Pulling together $(3)$, $(5)$, $(6)$, $(8)$, and $(11)$, we get $$ -1=3+\frac1{\tanh(1)-1}+\sum_{z_n\in S}\cos^2(z_n)\tag{12} $$ gives $$ \begin{align} \sum_{z_n\in S}\cos^2(z_n) &=-4-\frac1{\tanh(1)-1}\\ &=\frac{e^2-7}2\tag{13} \end{align} $$ This includes both positive and negative solutions of $\tan(x)=x$. Thus, the sum over the positive solutions is $$ \sum_{z_n\in S^+}\cos^2(z_n)=\frac{e^2-7}4\tag{14} $$

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If you look at the MathWorld page "du Bois-Reymond Constants", you will see that $S$ is one half of the second du Bois-Reymond constant, $C_2$. It is somewhat astonishing that an explicit formula for $C_2$ is available in terms of $e$: $$ C_2 = \frac{e^2 - 7}{2} \approx 0.194528049465 $$ Consequently, $$ S = \frac{e^2 - 7}{4} \approx 0.097264024733 $$ No hint of a proof is given there, but perhaps one of the references will help.

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  • 1
    $\begingroup$ For a surprise, this is a surprise ! $\endgroup$ – Claude Leibovici Mar 8 '19 at 5:10
  • $\begingroup$ Years ago, I saw a remark in the Schaum's Outline Series numerical Analysis book that $\sum_{k=1}^\infty{1\over x_k^2}={1\over10}$ and I astonished myself by proving it. If I remember correctly, I used the product expansion of $\sin{z}-z\cos{z}$ so perhaps some extension of this idea would work here. $\endgroup$ – saulspatz Mar 8 '19 at 18:30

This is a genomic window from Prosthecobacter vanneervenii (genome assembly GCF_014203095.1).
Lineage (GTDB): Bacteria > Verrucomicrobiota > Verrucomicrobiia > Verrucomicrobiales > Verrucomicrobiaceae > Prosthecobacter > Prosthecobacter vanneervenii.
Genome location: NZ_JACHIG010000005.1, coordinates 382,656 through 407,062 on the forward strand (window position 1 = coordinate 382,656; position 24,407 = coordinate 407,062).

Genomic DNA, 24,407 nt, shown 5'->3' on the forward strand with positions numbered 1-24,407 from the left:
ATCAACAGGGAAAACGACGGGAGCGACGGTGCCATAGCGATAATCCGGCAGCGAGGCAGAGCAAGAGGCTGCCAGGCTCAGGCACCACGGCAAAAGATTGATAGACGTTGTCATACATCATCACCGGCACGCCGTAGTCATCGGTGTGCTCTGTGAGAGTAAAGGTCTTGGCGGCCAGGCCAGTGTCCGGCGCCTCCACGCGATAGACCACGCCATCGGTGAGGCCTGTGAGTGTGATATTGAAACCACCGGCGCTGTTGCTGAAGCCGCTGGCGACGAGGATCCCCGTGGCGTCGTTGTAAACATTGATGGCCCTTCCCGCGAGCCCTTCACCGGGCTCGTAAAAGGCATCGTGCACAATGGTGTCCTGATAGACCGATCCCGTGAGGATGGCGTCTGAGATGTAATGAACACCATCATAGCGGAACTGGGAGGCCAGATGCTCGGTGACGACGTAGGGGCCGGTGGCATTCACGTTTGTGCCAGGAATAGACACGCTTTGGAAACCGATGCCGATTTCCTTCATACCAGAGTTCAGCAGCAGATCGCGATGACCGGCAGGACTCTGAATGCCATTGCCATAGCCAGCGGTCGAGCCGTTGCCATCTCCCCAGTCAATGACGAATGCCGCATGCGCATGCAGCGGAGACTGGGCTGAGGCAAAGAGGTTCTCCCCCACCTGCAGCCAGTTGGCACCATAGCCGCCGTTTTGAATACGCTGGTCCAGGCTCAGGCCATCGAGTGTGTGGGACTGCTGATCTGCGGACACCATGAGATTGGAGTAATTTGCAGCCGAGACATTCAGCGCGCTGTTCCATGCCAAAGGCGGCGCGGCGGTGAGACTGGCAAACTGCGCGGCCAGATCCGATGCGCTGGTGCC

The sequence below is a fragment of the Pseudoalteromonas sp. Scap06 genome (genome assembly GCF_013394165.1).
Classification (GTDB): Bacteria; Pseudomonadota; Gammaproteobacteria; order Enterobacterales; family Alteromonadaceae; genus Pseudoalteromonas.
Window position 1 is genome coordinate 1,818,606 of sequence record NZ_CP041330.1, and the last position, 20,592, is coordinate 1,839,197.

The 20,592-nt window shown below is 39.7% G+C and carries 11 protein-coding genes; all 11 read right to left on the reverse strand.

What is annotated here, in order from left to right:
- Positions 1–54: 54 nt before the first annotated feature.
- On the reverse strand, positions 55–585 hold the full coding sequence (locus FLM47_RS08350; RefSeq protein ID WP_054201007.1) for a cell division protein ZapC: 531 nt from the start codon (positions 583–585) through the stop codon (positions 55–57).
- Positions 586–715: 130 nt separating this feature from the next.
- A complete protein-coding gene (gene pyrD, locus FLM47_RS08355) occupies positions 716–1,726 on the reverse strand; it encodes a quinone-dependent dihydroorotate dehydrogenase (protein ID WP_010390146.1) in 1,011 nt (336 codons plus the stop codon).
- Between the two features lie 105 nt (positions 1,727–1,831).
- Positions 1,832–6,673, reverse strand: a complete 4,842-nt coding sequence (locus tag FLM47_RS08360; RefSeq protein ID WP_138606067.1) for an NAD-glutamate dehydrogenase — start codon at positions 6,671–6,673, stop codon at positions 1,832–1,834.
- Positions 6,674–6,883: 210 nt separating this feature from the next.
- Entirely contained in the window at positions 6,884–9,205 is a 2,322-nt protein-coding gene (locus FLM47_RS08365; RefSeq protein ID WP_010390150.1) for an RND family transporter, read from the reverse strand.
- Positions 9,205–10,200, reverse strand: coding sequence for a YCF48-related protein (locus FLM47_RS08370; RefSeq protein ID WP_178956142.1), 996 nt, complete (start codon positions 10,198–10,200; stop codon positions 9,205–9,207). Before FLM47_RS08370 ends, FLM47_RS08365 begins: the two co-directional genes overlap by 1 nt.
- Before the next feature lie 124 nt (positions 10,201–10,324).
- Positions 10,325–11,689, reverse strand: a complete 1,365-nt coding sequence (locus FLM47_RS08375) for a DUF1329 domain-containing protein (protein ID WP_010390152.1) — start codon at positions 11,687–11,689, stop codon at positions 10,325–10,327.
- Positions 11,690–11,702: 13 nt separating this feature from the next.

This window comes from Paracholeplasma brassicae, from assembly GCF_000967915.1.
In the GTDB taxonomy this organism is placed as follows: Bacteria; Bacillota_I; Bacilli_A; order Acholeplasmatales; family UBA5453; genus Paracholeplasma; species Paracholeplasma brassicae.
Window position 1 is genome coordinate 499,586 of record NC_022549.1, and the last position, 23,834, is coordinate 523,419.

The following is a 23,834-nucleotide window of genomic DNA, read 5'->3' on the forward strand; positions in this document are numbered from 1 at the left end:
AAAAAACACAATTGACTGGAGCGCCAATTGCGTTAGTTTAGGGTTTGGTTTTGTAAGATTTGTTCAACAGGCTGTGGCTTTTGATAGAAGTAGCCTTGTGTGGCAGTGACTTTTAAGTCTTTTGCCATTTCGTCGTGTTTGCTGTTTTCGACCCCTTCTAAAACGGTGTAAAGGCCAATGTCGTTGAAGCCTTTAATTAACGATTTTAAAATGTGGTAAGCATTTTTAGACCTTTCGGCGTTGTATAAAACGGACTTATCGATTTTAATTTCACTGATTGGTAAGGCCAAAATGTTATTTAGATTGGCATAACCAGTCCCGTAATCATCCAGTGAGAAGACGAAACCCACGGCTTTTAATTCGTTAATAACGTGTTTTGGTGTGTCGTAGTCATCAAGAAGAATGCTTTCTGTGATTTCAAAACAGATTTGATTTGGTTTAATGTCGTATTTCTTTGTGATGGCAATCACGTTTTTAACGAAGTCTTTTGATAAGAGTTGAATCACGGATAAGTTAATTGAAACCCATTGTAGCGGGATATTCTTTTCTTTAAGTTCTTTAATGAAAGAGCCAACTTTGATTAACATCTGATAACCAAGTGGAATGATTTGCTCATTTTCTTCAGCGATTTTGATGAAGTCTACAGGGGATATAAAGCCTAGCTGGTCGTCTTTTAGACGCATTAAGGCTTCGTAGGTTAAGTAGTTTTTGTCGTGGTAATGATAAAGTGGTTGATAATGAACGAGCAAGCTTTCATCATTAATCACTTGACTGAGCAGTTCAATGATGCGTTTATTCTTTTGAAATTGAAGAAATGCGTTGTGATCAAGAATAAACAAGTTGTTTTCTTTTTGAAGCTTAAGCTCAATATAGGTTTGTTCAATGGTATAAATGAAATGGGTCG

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To me, what you wrote is very correct but I am not sure that an explicit solution does exist for the summation you are looking for.

The positive solutions of the equation $x=\tan(x)$ can be written explicitely in series form as $$x_k=q-\frac 1q-\frac 2{3\,q^3}-\frac {13}{15\,q^5}-\frac {146}{105\,q^7}-\frac {781}{315\,q^9}-\frac {16328}{3465\,q^{11}}-\cdots\qquad \text{where}\qquad q=(2k+1)\frac \pi 2$$ (have a look here).

If we use $x_k \sim q$, we can get a lower bound for the sum $$S_0=\sum_{k=1}^{\infty}\frac{1}{1+x_k^2}>\frac{(4 +\pi ^2) \tanh (1)-8}{2 \left(4+\pi ^2\right)}\approx 0.0923966$$ If we use $x_k \sim q-\frac 1q$, a second approximation is (this had been given by a CAS) $$S_1=\sum_{k=1}^{\infty}\frac{1}{1+x_k^2}>\frac{3 e^2+2 \sqrt{3} e \sin \left(\sqrt{3}\right)-3}{6 \left(1+e^2+2 e \cos \left(\sqrt{3}\right)\right)}-\frac{4 \pi ^2}{16-4 \pi ^2+\pi ^4}\approx 0.0971218$$ For better approximations, I have not been able to get any closed form and only numerical evaluations have been made showinga value just a little greater than $S_1$.

Using all terms of the given expansion and computing, the sum is $\approx 0.0972640$.